Manchester

Cheshire East housing levy plans criticised by parish councils

New development in Cheshire
Image caption Cheshire East Council has earmarked land for 36,000 new homes over the next 12 years

A council has been accused of "unfairly" allowing developers to avoid paying into a new fund for roads, schools and health services.

Cheshire East Council wants to exempt dozens of planned housing projects from a Community Infrastructure Levy (CIL).

However, several parish councils have said the local authority has "missed an opportunity" to raise money for much-needed community facilities.

The authority said the new system would be "fairer" than the current set-up.

Local planning authorities were given the power to introduce CILs in 2010 to raise money from housing developers.

The funds have to be invested in local transport, education and health services.

More stories from the North West of England

A government inspector has been appointed to review the way Cheshire East Council proposes to administer the scheme.

Under the CIL, a quarter of the money raised from each development has to be distributed to local parish councils.

'Strongly objects'

The BBC has learned that 15 of the 26 planned sites given exemption from the levy were owned or partially owned by Cheshire East Council.

Poynton's town council has said it is unhappy that two sites - owned by Cheshire East - were included in that list.

In a letter to the government's planning inspector, the council clerk Liz Osborn said the levy "should be applied equally to both the private and public sector so as not to favour one over the other".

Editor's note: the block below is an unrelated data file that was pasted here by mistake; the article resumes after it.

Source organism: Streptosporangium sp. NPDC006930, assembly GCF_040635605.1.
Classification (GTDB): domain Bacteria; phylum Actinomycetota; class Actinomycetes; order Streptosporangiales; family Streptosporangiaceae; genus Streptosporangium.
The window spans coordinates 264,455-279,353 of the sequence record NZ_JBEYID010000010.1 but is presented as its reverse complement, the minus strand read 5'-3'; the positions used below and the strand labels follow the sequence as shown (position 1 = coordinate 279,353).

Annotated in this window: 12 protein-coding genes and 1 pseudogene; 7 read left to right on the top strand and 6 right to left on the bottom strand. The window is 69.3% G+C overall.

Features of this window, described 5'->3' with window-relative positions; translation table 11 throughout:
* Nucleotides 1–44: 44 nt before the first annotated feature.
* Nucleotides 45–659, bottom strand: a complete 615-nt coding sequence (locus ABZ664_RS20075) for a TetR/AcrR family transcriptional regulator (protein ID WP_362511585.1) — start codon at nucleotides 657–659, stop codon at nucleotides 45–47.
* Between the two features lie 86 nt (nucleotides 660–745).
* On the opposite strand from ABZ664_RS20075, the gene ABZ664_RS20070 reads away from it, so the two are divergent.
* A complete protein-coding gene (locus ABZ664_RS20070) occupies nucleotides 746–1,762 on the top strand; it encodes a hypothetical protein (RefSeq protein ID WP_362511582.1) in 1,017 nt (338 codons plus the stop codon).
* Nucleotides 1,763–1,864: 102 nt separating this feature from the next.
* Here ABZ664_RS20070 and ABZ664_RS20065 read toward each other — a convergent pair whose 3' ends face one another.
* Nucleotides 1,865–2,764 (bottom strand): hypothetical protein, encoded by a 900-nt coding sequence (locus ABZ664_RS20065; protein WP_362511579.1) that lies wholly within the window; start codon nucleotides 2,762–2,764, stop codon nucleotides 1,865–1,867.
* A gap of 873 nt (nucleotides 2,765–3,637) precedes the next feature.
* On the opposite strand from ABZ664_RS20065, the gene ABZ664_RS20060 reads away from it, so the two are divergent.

Those developing "non-exempt" sites will have to pay up to £168 per sq m into the CIL.

Esther McVey, the Conservative MP for Tatton, has added her voice to the complaints.

In a letter to the inspector, she wrote that she took "issue with my constituents being asked to take developments that will impact on their daily lives, but not receive the proceeds of those developments on infrastructure projects that will mitigate some of that impact".

Where will developers escape the Community Infrastructure Levy?

  • £0 per sq m: Parts of Crewe, Macclesfield, Alsager, Congleton, Handforth, Middlewich, Nantwich, Sandbach, Audlem, Bunbury, Bollington, Chelford, Disley, Goostrey, Haslington, Holmes Chapel, Shavington and Wrenbury
  • £22 per sq m: Land around Crewe
  • £57 per sq m: Knutsford, Alderley Edge, Mobberley, Prestbury, Poynton and Wilmslow
  • £71 per sq m: Rural areas in the centre and south of Cheshire East
  • £168 per sq m: Rural areas in the north of Cheshire East

A second parish council, Handforth, told the inspector it "strongly objects" to the proposals, which would see it receive nothing from developers behind a planned village of 1,500 homes.

It had planned to use the levy's proceeds to refurbish a youth centre, extend a library and improve a park.

Parish councils in Willaston, Weston and Basford near Crewe said the plan represented "a missed opportunity to properly fund the social, economic and environmental infrastructure across the borough".

Cheshire East Council said it had decided not to make developers pay towards the levy on cheaper land or on sites which were "more costly to develop because they may involve demolition or site remediation".

Overall, it insisted the levy "would benefit a wide range of communities".

"We have had to evaluate what benefits the CIL will bring, but we are convinced that it will be a fairer system of funding [than is currently in place]", a spokesman said.

Related Internet links

The BBC is not responsible for the content of external Internet sites